Now come to the equipment makers. To improve their competetiveness and therefore increase their chances to be selected by the tier 1 semiconductor companies in their future 450-mm operations, the European semiconductor equipment and materials makers support the move to 450mm. However, large non-European semiconductor equipment manufacturers, including Applied, Novellus, Lam, TEL and others, have publicly slammed the idea of the 450-mm wafer transition
Prior to 2002 (before 300mm wafers actually took off), semiconductor and equipment revenues were more or less aligned. However, post 2002, semiconductor revenues have continued to diverge from equipment revenues, and the ratio of equipment to semiconductor revenues is at an all time low - a divergence attributed largely to the impact of 300mm wafers.
So the question remains: Who funds the 450 mm, if at all??
posted in Semiconductor, Foundry |
Q1 has been good for the semiconductor industry. Very good, especially w.r.t the dismal 2009.
With Q1 results ranging from knock out to good and promising, industry analysts (iSuppli, Future Horizons etc.) are also revising up their forecasts. The average forecast points north of 30. iSuppli noted that even though semicon revenues typically declines in the first quarter (compared to forth quarter of previous year), Q1’ 2010 saw chip sales up 1..1% compared with Q4 ’09. Malcolm Penn of Future Horizons has been quite bullish. While cautioning about the potential for a second dip in the general economy, he maintained that only a monumental disaster of a scale similar to the banking crisis of 2008 could now derail the chip market recovery.
However, companies are still treading warily and hesitant to ramp up capacities – there is not much sign of the supply chain easing up.
posted in Semiconductor, Business, Forecasts |
Close on the heels of analog chip shortages, comes the LCD driver IC one.
While there is a high demand for LCDs (used in notebooks, desktop PCs and cellular phones), chip makers are reluctant to add capacity – the older, high voltage and older technologies used for making them are considered unprofitable.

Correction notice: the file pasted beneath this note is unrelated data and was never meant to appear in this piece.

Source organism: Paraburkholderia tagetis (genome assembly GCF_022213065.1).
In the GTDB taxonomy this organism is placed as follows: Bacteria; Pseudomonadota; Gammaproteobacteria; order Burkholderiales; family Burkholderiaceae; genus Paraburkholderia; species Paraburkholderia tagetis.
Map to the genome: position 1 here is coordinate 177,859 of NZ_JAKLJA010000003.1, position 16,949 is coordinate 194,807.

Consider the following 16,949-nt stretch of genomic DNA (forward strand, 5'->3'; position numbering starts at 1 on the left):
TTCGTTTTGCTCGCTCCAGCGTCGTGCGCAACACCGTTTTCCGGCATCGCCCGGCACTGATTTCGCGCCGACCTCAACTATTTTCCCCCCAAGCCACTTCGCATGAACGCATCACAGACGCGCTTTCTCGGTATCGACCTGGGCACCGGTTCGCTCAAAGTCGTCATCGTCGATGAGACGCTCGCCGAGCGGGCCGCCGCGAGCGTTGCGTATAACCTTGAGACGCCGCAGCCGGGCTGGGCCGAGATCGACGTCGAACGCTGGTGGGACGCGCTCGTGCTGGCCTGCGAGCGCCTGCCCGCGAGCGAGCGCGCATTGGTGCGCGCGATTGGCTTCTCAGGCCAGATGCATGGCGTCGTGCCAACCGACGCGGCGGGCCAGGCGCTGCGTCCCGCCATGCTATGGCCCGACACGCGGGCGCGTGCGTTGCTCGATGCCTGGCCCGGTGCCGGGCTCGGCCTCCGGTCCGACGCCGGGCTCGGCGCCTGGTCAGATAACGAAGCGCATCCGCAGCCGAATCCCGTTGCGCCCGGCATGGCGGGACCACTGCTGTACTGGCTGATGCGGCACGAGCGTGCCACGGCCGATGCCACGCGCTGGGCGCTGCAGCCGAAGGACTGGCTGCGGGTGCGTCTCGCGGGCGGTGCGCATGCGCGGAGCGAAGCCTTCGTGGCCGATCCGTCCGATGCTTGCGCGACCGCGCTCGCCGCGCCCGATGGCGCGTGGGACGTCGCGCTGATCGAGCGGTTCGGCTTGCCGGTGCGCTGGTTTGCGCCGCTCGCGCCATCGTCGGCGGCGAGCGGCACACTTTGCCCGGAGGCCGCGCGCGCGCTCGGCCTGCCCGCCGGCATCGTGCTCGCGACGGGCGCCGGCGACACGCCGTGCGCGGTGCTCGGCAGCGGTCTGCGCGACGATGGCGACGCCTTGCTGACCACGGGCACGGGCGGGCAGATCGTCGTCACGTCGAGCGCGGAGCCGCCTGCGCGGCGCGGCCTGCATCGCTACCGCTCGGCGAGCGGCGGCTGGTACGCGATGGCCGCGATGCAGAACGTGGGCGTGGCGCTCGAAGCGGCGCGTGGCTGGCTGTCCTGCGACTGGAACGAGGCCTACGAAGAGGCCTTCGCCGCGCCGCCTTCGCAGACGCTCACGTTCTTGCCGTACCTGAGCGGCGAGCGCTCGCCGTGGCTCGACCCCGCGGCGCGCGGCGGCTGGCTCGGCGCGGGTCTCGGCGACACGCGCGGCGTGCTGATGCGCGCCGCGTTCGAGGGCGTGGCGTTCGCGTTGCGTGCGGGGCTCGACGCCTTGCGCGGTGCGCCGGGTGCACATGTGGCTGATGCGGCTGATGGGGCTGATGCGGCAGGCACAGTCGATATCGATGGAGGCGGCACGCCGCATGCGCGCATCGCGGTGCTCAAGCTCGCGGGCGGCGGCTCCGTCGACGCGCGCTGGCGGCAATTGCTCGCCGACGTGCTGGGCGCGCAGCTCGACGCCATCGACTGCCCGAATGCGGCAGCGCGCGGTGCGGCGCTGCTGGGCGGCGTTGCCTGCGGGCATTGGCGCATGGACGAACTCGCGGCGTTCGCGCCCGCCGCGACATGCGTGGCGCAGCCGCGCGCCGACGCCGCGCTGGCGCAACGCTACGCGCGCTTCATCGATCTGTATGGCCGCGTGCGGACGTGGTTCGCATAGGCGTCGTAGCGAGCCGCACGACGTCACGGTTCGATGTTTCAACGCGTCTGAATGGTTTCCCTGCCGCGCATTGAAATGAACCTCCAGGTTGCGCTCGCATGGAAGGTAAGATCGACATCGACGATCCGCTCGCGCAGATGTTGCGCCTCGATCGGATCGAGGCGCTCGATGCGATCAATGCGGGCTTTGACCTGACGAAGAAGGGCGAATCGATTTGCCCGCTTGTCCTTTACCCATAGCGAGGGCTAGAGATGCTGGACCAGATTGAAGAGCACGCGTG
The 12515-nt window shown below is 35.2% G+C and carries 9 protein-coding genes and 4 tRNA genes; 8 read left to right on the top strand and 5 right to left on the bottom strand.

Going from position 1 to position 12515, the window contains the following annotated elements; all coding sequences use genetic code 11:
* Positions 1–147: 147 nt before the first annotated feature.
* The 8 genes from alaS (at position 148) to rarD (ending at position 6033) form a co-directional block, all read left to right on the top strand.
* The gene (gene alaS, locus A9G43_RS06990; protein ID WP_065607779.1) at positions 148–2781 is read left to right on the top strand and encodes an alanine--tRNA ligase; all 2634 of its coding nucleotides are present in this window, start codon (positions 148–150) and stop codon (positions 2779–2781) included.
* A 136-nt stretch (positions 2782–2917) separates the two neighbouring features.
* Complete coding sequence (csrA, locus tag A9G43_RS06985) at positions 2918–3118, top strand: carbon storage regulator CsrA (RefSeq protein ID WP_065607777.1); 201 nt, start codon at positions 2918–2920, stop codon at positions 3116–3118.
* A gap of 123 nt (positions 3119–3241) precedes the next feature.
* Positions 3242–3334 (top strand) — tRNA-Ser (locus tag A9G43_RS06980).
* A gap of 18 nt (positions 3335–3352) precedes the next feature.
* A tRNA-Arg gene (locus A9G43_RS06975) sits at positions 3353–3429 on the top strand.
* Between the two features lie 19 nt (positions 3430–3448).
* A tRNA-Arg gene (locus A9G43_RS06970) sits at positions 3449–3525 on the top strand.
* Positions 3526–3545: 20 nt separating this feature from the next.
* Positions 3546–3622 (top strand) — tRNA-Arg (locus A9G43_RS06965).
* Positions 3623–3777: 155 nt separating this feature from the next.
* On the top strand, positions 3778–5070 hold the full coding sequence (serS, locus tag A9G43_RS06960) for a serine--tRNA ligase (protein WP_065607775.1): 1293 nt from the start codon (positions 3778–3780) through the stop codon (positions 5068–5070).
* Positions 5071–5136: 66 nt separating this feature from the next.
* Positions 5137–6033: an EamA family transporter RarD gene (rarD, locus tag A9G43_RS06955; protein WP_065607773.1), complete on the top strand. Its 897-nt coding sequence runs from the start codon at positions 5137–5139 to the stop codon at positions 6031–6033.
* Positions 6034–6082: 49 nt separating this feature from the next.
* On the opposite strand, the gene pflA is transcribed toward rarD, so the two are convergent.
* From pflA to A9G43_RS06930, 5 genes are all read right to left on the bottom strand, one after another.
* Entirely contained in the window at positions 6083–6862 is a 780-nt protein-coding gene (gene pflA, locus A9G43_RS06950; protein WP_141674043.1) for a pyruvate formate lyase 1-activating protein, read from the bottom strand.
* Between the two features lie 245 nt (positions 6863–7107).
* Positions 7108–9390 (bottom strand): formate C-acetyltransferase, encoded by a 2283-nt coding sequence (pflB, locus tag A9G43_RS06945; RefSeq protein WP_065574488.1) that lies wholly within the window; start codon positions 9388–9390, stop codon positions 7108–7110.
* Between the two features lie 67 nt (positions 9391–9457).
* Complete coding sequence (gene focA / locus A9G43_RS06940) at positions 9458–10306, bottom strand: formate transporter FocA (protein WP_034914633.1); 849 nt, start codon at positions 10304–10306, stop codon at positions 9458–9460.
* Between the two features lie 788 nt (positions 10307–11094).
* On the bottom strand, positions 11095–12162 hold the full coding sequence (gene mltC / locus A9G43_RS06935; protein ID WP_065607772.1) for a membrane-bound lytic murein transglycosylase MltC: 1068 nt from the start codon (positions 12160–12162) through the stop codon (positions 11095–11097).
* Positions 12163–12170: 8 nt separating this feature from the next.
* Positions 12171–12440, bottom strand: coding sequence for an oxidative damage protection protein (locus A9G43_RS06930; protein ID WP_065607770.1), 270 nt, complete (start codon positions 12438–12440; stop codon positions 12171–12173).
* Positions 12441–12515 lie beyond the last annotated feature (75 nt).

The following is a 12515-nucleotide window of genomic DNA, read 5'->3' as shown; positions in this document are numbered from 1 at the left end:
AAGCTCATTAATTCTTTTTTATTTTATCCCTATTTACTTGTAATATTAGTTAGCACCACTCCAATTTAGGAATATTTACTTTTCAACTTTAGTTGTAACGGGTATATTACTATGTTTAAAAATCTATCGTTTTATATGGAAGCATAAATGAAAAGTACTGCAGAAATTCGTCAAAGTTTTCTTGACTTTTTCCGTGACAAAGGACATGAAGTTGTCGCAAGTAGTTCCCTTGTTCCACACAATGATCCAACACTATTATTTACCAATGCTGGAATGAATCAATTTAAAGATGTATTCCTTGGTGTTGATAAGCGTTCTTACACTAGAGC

Companies are going in for alternate options – Samsung and Toshiba has paired up with Toshiba to start production of a “common-type” driver for 256-color super-twisted nematic LCD drivers and Samsung to produce the complementary “segment-type” driver. NEC, a leading driver supplier, is outsourcing to Sanyo Electric.
posted in Semiconductor, Product, Business |
The tight supply of analog ICs seems set to continue. The current demand is growing faster than the capacity ramp ups and quite a few analog vendors are turning away business.
Analog chip makers are struggling with part shortages and extended lead times. Further investments for capacity ramp-up, optimizing fab outputs etc. are taking place in an uncertain backdrop of a “relatively accurate picture of actual demand”. TI is expanding its 300mm analog fab – though, after off-loading its wireless products, it has to expand capacity for analog significantly in order to maintain growth momentum. Maxim is taking several actions – optimizing existing production lines and increasing loading to foundry partner, Epson. The analog IC market in particular looks to be a seller’s market for the entire 2010!
posted in Business, Analog |